One fine day in the House of Representatives, a bill was taken up appropriating money for the benefit of a widow of a distinguished naval officer. Several beautiful speeches had been made in its support - it afforded the speakers a fine opportunity for display than from the necessity of convincing anybody, for it seemed to all that everybody favored it.
The Speaker was just about to put the question, when Crockett arose. Everybody expected, of course, that he was going to make one of his characteristic speeches in support of the bill. He commenced:
“Mr. Speaker — I have as much respect for the memory of the deceased, and as much sympathy for the sufferings of the living, if suffering there be, as any man in this House. But we must not permit our respect for the dead or our sympathy for a part of the living to lead us into an act of injustice to the balance of the living. I will not go into an argument to prove that Congress has no power to appropriate this money as an act of charity. Every member upon this floor knows it. We have the right, as individuals, to give away as much of our own money as we please in charity; but as members of Congress we have no right so to appropriate a dollar of the public money."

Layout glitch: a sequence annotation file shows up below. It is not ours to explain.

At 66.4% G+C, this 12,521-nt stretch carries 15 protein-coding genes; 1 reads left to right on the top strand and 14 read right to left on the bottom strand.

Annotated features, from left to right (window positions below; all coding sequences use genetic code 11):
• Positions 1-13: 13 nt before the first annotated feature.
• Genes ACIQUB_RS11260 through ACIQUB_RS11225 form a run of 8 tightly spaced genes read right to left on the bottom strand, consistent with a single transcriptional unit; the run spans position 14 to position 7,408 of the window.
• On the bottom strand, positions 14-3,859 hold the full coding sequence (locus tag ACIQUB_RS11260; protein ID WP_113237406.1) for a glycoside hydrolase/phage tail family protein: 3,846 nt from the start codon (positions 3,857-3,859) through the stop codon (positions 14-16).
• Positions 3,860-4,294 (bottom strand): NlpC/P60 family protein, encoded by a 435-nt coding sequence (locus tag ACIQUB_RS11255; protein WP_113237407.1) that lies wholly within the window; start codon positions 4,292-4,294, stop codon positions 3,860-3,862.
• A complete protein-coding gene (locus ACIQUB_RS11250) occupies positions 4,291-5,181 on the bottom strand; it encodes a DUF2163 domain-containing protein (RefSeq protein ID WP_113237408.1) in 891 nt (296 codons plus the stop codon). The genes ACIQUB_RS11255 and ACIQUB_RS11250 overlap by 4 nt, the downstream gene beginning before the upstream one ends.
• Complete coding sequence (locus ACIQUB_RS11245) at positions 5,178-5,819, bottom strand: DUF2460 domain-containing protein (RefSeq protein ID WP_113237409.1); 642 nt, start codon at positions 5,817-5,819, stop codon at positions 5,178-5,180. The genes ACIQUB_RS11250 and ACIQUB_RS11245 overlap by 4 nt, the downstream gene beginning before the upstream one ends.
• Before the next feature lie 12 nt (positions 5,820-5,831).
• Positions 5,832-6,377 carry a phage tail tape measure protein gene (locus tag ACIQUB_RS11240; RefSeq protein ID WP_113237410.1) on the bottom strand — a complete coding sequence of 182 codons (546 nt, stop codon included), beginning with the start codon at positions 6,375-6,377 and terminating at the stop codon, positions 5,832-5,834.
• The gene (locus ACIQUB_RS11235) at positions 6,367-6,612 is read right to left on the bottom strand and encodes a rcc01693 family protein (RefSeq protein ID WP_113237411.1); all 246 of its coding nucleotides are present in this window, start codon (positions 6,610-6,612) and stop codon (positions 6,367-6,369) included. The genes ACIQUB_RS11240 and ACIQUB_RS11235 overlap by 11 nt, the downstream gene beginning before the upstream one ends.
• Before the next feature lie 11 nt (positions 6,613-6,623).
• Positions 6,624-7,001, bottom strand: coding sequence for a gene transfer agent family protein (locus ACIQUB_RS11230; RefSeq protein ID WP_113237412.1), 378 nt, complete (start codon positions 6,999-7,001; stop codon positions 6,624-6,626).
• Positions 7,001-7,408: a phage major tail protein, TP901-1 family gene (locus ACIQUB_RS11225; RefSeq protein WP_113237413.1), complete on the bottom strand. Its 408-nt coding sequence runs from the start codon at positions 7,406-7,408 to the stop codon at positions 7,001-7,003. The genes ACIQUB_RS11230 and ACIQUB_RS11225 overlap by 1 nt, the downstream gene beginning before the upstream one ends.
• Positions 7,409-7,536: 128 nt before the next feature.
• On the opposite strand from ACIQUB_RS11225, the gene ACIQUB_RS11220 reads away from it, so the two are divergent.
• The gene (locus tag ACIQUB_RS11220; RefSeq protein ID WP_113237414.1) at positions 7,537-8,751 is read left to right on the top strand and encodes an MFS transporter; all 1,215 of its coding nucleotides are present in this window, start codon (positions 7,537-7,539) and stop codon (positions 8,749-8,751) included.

NEED I SAY THE BILL FAILED? DO YOU THINK THE BILL WOULD FAIL TODAY?